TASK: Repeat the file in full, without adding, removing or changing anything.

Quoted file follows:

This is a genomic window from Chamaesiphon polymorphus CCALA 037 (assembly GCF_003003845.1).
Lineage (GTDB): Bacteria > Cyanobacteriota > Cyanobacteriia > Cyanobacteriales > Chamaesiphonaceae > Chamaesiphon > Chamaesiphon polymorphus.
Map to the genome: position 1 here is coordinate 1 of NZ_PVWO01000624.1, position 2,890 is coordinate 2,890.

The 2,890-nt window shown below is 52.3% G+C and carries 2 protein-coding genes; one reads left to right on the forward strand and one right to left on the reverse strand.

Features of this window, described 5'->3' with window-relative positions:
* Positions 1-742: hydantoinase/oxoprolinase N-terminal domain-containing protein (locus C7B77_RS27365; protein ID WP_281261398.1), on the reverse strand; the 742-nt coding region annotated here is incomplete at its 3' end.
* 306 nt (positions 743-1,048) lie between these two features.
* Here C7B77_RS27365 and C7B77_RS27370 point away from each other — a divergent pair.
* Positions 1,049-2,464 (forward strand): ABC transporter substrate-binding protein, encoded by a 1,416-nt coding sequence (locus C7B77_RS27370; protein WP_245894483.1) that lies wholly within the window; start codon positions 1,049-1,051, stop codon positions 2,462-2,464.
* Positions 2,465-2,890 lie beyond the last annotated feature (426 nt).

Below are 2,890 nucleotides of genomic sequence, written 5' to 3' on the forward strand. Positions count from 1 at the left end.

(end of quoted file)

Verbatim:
This is a genomic window from Chamaesiphon polymorphus CCALA 037 (assembly GCF_003003845.1).
Lineage (GTDB): Bacteria > Cyanobacteriota > Cyanobacteriia > Cyanobacteriales > Chamaesiphonaceae > Chamaesiphon > Chamaesiphon polymorphus.
Map to the genome: position 1 here is coordinate 1 of NZ_PVWO01000624.1, position 2,890 is coordinate 2,890.

The 2,890-nt window shown below is 52.3% G+C and carries 2 protein-coding genes; one reads left to right on the forward strand and one right to left on the reverse strand.

Features of this window, described 5'->3' with window-relative positions:
* Positions 1-742: hydantoinase/oxoprolinase N-terminal domain-containing protein (locus C7B77_RS27365; protein ID WP_281261398.1), on the reverse strand; the 742-nt coding region annotated here is incomplete at its 3' end.
* 306 nt (positions 743-1,048) lie between these two features.
* Here C7B77_RS27365 and C7B77_RS27370 point away from each other — a divergent pair.
* Positions 1,049-2,464 (forward strand): ABC transporter substrate-binding protein, encoded by a 1,416-nt coding sequence (locus C7B77_RS27370; protein WP_245894483.1) that lies wholly within the window; start codon positions 1,049-1,051, stop codon positions 2,462-2,464.
* Positions 2,465-2,890 lie beyond the last annotated feature (426 nt).

Below are 2,890 nucleotides of genomic sequence, written 5' to 3' on the forward strand. Positions count from 1 at the left end.